Old Meets New

The two venues hosting the stroke-play portion of the championship couldn’t be more different. One is a daily-fee public course designed by modern architects Dr. Michael Hurdzan, Dana Fry and Ron Whitten in 2006 (Erin Hills), while the other is a private country club built by the legendary Seth Raynor 80 years earlier (Blue Mound).

It’s modern versus classic.

And the players can expect to see entirely different challenges. For starters, Erin Hills will measure 600 yards longer and play to a par of 71; Blue Mound, at 6,744 yards, will be a par 70 for the championship.

“Erin Hills presents itself as a big, powerful modern golf course with a classic styling and feel based on the architects’ minimalist design,” said Bill McCarthy, the director of the U.S. Mid-Amateur Championship. “The players are going to have both a physical and mental challenge even if the wind does not add to the strength of the golf course.

“Blue Mound will stare the players in the eye with an amazing example of early 20th century golf architecture. Seth Raynor took what is a rather straight-forward piece of property and created the illusion of movement along with providing variations on any number of classic template holes. Redan, Biarritz, Alps, Punchbowl, Short and others are all presented at Blue Mound. With the rough being up and the greens being appropriately firm and fast, the players will need to stand on each tee at Blue Mound and work from the hole location back to the tee in order to develop a proper plan of attack. The combination of these two courses will bring out the best in each player and ask everything of their games.”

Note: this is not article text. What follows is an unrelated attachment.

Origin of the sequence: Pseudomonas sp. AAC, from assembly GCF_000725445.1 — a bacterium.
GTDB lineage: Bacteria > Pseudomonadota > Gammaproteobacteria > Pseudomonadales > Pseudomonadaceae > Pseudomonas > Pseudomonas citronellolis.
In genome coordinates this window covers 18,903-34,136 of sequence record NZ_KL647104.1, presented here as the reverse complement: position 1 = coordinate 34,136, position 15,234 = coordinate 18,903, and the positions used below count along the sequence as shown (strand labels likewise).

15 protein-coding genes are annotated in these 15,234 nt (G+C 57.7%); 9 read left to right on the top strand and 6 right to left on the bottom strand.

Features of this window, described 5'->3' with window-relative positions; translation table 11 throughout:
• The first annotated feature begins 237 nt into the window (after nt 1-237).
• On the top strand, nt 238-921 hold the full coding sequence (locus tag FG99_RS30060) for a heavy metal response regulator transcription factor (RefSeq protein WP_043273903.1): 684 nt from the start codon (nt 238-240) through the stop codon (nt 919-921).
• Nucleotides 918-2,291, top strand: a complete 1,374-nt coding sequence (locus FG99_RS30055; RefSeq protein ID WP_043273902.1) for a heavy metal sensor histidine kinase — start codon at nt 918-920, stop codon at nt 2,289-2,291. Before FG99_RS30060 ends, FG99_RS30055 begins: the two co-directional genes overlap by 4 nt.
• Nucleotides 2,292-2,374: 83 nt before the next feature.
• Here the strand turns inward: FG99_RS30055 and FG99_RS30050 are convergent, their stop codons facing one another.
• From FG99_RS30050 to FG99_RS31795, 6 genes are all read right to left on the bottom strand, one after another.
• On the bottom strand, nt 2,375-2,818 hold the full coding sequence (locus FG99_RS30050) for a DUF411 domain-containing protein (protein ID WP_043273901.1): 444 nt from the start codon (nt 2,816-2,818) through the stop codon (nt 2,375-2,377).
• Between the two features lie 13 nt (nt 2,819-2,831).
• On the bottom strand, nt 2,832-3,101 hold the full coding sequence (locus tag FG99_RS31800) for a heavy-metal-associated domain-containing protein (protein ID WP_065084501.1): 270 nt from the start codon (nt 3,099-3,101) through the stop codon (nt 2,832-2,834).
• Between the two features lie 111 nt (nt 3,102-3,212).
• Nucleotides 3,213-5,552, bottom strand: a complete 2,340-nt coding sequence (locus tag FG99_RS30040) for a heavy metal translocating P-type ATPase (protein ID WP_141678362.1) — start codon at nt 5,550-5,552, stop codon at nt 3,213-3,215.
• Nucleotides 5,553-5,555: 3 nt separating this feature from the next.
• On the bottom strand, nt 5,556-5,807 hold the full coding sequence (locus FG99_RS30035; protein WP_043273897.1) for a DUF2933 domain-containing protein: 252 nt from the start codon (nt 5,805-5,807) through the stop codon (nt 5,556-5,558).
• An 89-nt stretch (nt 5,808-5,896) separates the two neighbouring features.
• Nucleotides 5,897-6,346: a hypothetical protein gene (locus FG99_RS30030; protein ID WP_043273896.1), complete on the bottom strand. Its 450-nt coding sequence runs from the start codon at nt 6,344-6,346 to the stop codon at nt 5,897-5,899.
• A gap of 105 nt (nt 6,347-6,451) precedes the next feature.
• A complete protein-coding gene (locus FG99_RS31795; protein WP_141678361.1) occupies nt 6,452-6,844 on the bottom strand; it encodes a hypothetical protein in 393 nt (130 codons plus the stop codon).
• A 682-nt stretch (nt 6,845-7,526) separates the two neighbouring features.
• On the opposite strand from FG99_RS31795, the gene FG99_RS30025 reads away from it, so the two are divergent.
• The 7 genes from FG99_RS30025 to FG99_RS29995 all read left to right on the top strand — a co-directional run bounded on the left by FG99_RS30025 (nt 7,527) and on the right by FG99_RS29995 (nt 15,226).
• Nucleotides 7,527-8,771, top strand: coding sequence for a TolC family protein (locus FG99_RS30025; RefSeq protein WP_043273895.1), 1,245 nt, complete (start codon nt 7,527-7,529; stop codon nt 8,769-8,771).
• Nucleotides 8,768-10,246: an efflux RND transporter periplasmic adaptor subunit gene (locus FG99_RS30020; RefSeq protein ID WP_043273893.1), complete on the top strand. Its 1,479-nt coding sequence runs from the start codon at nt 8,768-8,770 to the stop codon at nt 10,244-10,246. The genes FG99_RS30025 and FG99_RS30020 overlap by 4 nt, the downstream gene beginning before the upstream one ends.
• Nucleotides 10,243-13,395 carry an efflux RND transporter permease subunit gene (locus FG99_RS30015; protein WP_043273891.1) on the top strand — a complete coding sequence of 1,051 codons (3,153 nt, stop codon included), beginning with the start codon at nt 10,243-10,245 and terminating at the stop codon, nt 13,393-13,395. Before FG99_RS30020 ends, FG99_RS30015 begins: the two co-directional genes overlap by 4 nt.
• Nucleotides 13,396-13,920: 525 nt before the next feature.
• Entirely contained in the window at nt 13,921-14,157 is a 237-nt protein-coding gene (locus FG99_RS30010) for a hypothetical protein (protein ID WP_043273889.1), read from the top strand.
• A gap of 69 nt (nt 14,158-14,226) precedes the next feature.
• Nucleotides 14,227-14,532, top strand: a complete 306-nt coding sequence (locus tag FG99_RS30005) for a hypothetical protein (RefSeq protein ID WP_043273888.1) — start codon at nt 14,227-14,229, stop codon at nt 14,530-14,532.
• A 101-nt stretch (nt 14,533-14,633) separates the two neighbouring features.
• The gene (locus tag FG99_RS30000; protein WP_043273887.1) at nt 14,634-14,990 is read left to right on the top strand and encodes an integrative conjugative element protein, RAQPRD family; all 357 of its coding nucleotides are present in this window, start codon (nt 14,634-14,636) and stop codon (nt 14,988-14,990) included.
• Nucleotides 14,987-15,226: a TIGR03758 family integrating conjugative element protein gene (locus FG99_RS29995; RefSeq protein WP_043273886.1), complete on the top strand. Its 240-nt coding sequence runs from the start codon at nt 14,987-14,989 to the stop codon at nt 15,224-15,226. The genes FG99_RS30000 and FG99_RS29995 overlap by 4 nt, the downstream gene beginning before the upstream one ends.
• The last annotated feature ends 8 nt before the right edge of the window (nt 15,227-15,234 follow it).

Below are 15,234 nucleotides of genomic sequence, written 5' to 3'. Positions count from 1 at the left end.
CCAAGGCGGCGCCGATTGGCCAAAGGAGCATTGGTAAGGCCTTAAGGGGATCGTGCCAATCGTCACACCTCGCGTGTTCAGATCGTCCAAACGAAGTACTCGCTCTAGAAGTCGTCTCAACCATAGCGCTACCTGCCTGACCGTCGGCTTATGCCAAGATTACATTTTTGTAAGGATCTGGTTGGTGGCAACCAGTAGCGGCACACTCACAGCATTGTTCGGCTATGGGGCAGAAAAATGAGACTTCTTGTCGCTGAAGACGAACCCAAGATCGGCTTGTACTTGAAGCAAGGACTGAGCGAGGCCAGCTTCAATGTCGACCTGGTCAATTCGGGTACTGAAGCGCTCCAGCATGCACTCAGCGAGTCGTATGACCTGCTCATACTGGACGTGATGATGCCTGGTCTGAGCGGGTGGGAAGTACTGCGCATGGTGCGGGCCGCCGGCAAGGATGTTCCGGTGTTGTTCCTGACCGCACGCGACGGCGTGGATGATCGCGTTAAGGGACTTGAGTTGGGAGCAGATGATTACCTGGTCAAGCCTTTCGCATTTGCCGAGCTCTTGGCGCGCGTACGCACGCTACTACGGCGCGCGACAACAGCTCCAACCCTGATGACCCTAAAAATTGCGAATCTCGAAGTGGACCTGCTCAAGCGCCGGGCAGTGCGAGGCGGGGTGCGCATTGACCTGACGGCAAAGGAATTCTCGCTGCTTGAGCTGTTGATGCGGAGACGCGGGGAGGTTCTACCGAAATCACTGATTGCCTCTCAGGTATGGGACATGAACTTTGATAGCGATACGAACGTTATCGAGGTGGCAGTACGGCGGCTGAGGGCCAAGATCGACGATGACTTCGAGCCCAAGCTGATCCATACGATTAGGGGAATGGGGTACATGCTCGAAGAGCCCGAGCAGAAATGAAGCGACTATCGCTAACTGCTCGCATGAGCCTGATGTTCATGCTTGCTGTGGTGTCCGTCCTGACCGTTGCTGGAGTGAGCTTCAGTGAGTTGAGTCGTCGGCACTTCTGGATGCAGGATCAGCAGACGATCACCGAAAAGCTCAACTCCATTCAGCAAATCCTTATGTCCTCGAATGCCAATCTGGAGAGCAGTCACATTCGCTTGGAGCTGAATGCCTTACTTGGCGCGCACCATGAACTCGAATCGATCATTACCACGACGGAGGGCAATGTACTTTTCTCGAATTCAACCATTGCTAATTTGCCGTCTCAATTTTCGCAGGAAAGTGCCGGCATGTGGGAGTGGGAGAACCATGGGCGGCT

On Wisconsin

The biggest reason Mark Scheibach applied to get his amateur status back prior to the 2008 season was the Mid-Amateur being staged at Milwaukee Country Club. Although he was living in the California desert (Bermuda Dunes), his roots were in the Badger State, and Scheibach, then 35, wanted to enjoy a homecoming. It was a happy one, too, as he advanced to the Round of 32 in his first USGA championship since the 1991 U.S. Junior Amateur at Bay Hill.

Fourteen years later, the 49-year-old is getting another chance to come “home,” and this one might even be better. Scheibach was born and raised in Fond du Lac, a small town 67 miles north of Milwaukee. One of his mentors growing up was teaching pro Rich Tock, now a PGA Ambassador for Erin Hills. Scheibach, a graduate of the University of Wisconsin, has known Tock since he was 10, and he worked for him at South Hills Golf & Country Club in Fond du Lac and Ozaukee C.C. in Mequon, a Milwaukee suburb.

Four other current Wisconsin residents are also in the field, including Milwaukee’s Jack Schultz, who missed qualifying for match play in last month’s U.S. Amateur by three strokes. He has the honor of hitting the first ball at Blue Mound at 6:50 a.m. CDT. Nathan Colson, of Mequon, will have the honor of hitting the first tee shot at Erin Hills on Saturday at 6:50 a.m. CDT. This is his fourth Mid-Amateur and first in nine years. Ryan Zikeli, of Hartland, goes off No. 10 at Erin Hills at 6:50 a.m., while Sam Van Galder, of Janesville (6:50 a.m. off No. 10 at Blue Mound) rounds out the contingent.

David Shefter is a senior staff writer for the USGA. Email him at dshefter@usga.org.